Star Wars Outlaws

Hands-Off Impressions about Star Wars Outlaws: The Hype is strong with this one

A new scoundrel story in A Galaxy Far, Far Away, a fitting actor and tone, and a promising mix of genres and possibilities that remind me of what Amy Hennig's and the 1313 game could have been... and then some more. Are these the ingredients for the perfect modern game adaptation?

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Out of the titles I (anybody) didn't get to play, Star Wars Outlaws automatically became my Game of the Show in the past week or so of Summer Game Fest events in L.A. I honestly thought it was far, far away, and so I didn't expect Massive Entertainment's second team effort to be "TBA2" in Ubisoft's confidential schedule, less so with the also promising Avatar: Frontiers of Pandora finally releasing in December.

But there we have it, Star Wars Outlaws was revealed to be launching in 2024 (!) during the Xbox Showcase with a fantastic first cinematic trailer, followed up with in-game footage at Ubisoft Forward... And right afterwards we got to learn much more about the project both at a BCD session with its narrative director and Jedi-like named Navid Khavari, and also during an upcoming Gamereactor interview with its associate game director Mathias Karlson and its associate narrative director John Björling. And after learning more than what's been shown publicly, I have to tell you that the Force the Hype is strong with this one.

Star Wars Outlaws

You probably know the basics from the official announcement, but let me remind you that this is a single-player, open-world action-adventure in which we play as Kay Vess, your everyday smuggler surviving in the convulsive year gap (3ABY-4ABY) between Empire Strikes Back (Episode V) and Return of the Jedi (Ep. VI). She, you, are not alone, as the little creature Nix accompanies the player during the journey, same as they have done ever since Kay was a little girl, and the twist here is that Nix not only plays the funny little furry pet sort of role you would expect in Star Wars or from Disney, as it goes beyond both narratively (for example frowning when something feels wrong), and mainly gameplay-wise. The in-game sequences showed to the public and then behind closed doors demonstrated how the companion character can cause a distraction in combat, be sent to activate buttons or switches, or perhaps retrieve weaponry from the enemies and bring it to the heroine, effectively becoming a new tool at hand to approach every situation.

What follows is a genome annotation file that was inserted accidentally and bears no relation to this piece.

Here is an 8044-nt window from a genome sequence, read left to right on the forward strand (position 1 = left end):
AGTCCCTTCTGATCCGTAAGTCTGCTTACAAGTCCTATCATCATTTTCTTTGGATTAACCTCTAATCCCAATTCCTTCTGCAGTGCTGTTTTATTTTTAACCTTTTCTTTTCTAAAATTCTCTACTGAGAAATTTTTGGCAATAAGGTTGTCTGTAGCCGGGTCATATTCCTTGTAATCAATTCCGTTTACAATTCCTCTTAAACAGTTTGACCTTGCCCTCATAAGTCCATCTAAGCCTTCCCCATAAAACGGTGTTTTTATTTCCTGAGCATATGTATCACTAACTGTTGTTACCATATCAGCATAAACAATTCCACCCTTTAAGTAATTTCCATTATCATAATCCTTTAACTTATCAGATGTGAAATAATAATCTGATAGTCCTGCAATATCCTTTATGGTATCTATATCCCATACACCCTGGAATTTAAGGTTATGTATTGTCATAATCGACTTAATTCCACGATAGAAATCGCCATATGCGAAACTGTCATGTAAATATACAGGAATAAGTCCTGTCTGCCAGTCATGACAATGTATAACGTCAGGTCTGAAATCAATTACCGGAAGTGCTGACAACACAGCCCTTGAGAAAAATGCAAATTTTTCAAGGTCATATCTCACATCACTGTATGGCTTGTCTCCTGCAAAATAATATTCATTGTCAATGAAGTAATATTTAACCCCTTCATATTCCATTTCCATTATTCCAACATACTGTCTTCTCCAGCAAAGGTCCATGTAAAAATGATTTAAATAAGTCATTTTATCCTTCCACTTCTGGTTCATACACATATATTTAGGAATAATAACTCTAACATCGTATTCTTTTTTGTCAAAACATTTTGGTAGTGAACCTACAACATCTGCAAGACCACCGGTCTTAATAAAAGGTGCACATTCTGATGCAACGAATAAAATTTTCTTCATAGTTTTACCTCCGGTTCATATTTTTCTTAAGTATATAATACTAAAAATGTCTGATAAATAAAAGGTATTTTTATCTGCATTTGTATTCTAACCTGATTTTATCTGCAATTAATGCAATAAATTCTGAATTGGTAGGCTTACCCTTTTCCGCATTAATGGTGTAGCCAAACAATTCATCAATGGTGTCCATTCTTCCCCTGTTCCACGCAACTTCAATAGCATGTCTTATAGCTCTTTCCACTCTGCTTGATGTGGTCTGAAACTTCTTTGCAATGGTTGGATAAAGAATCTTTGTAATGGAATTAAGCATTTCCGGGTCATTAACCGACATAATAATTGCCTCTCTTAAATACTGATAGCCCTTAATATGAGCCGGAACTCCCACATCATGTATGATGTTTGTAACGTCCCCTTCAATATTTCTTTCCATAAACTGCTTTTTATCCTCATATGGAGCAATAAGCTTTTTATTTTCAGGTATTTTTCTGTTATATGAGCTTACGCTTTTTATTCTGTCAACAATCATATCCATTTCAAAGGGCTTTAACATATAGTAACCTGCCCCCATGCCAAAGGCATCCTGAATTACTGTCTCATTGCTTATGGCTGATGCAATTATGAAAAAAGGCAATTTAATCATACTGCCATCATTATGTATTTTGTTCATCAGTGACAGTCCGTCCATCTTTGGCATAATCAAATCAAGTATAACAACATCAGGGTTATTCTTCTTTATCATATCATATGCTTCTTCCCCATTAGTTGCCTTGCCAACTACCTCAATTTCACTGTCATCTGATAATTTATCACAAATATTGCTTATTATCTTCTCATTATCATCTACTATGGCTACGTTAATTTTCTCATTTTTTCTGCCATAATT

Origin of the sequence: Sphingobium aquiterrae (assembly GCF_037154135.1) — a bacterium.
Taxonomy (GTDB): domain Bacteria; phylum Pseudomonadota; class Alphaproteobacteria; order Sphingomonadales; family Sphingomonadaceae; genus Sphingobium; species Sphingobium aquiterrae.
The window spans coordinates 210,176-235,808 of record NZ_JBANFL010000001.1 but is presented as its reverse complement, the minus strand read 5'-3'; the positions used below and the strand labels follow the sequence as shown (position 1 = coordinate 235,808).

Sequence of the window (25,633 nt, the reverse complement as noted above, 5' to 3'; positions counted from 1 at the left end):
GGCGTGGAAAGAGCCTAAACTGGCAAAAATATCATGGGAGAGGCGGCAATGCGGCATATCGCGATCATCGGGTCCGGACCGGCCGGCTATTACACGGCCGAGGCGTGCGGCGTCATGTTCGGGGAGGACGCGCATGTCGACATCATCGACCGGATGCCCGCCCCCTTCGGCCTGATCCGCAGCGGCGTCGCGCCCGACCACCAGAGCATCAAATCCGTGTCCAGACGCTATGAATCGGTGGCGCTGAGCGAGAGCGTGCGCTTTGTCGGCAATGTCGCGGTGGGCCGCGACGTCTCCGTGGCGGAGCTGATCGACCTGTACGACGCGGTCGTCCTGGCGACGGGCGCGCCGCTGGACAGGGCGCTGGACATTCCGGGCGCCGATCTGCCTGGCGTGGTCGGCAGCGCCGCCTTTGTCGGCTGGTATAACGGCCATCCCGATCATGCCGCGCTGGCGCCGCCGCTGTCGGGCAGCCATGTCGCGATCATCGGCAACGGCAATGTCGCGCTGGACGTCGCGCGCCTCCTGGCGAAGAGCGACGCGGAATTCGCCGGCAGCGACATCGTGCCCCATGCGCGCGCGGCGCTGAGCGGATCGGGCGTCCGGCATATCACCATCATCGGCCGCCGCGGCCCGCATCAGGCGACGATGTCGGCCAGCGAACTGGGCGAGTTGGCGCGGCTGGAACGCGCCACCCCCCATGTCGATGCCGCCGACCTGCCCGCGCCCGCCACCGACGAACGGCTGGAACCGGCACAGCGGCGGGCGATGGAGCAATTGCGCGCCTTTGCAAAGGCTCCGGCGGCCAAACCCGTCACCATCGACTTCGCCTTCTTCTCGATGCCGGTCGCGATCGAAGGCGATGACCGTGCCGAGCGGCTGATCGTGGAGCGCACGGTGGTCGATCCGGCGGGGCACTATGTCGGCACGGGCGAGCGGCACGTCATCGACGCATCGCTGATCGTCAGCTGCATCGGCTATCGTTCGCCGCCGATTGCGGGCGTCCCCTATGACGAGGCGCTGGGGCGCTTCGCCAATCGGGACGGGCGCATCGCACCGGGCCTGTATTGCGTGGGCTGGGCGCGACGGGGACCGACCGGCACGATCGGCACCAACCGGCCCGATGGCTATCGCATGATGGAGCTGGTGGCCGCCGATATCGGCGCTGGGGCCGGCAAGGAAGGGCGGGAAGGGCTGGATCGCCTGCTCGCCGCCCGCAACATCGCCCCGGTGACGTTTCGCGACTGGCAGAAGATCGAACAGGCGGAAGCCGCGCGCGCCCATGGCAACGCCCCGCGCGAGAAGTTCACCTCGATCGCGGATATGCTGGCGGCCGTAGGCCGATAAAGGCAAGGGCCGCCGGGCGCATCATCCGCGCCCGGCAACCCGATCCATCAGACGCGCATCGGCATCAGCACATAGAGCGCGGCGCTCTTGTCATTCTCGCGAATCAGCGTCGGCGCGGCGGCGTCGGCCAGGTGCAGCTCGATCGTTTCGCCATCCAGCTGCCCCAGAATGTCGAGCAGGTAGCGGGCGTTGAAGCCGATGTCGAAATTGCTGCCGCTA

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Combat has been compared to Uncharted in its cinematic style, just with the alternatives Nix provides, in that it feels very staged so far despite the open world, in a way limiting combat areas within pre-defined spaces with lots of cover and verticality where you put both your blasters and your fists to good use. But here's another change: besides knowing how many enemies are left in the area, your own Kay can get a bounty on her head in the form of a wanted sign, making for pursuits and escapes along the lines of Assassin's Creed or, of course, Grand Theft Auto.

Star Wars Outlaws

Back to the setting and the story, it all starts when a job goes terribly wrong and Kay becomes one of the most wanted faces in the Galaxy, which at the same time offers the bounty hunter the opportunity (and the great risk) to take on one of the greatest heists the Outer Rim has seen. The premise is as intriguing as it sounds, but even more interesting is the fact that there's a reputation system going on behind the scenes, which means that every decision made during dialogue (for example tense negotiations), as well as every time Kay has to resort to engaging in combat instead of for example using stealth, it will impact her already complex relationships with the different, competing criminal syndicates.

There are several, including the Hutts, the Pykes, or the new Ashiga Clan, and all are thriving at the moment as they take good advantage of the galaxy-wide climate caused by the Rebellion fighting against the Empire in the Civil War. As it happened to Han Solo (who, remember, should remain frozen in carbonite for the duration of this game) and others before and after him, I'm looking forward to striking both good and bad deals with these syndicates, but also with the Empire and the Rebels, as more and more canonical products dare showing the not-always good side of the latter (including for example Episode VIII or The Mandalorian's S3). However, as the developers confirmed during our interview, the reputation system won't put players to irreversible ends; it's more of a day-to-day reaction system to dynamically colour the story and the encounters.